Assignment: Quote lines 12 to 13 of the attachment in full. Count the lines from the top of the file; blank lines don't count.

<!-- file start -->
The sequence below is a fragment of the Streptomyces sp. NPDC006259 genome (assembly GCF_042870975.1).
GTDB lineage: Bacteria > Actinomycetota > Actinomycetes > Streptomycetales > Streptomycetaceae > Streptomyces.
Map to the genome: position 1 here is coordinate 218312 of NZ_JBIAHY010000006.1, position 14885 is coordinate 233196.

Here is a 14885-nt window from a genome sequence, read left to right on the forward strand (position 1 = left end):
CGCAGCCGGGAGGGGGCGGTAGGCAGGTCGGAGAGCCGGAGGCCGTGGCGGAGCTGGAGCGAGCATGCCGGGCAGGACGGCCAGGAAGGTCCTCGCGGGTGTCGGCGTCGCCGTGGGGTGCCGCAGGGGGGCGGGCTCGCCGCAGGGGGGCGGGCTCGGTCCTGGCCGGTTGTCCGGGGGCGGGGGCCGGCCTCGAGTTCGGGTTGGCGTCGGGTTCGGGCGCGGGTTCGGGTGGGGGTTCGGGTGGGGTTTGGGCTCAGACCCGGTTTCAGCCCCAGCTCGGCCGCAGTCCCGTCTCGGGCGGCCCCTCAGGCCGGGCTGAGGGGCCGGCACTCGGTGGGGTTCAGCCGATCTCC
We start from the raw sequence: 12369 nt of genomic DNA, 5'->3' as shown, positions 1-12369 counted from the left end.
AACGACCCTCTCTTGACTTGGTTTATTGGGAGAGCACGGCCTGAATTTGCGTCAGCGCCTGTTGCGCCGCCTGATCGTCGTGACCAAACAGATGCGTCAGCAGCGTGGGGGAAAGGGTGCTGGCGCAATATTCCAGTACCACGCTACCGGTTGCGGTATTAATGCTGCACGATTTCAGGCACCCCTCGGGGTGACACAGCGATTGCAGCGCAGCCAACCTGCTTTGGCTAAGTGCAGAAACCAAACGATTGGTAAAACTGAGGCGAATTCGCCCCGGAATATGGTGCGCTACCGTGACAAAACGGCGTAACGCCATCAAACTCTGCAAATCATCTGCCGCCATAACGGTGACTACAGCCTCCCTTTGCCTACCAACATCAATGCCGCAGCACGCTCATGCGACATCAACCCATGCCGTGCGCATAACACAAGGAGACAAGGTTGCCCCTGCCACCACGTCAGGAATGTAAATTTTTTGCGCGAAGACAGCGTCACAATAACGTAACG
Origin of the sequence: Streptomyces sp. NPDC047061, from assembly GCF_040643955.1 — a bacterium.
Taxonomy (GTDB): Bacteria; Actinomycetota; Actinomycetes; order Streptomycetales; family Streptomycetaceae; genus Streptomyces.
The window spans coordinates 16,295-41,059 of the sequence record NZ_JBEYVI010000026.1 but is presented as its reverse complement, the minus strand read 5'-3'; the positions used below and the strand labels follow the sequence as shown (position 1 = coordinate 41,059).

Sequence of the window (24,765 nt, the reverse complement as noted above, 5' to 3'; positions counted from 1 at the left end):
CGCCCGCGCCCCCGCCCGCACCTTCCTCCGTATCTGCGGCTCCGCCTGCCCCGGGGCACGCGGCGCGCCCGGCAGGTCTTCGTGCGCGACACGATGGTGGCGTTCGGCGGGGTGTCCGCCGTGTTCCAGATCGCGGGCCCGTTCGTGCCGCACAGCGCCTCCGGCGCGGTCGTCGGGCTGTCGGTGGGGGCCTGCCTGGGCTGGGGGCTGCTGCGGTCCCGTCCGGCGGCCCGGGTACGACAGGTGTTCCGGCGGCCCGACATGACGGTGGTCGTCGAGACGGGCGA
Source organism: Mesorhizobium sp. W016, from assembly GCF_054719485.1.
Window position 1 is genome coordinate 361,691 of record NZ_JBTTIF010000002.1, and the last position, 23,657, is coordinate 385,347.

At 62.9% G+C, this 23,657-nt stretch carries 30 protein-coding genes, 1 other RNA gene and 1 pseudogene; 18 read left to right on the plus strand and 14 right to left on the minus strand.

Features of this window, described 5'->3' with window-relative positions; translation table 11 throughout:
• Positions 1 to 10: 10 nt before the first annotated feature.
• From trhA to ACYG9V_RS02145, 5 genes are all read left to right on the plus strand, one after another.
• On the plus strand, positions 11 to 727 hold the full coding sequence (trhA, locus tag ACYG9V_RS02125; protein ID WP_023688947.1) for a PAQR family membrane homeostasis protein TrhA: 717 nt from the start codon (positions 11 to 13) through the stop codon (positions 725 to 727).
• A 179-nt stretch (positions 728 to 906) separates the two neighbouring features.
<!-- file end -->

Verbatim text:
CGCCCGCGCCCCCGCCCGCACCTTCCTCCGTATCTGCGGCTCCGCCTGCCCCGGGGCACGCGGCGCGCCCGGCAGGTCTTCGTGCGCGACACGATGGTGGCGTTCGGCGGGGTGTCCGCCGTGTTCCAGATCGCGGGCCCGTTCGTGCCGCACAGCGCCTCCGGCGCGGTCGTCGGGCTGTCGGTGGGGGCCTGCCTGGGCTGGGGGCTGCTGCGGTCCCGTCCGGCGGCCCGGGTACGACAGGTGTTCCGGCGGCCCGACATGACGGTGGTCGTCGAGACGGGCGA
Source organism: Mesorhizobium sp. W016, from assembly GCF_054719485.1.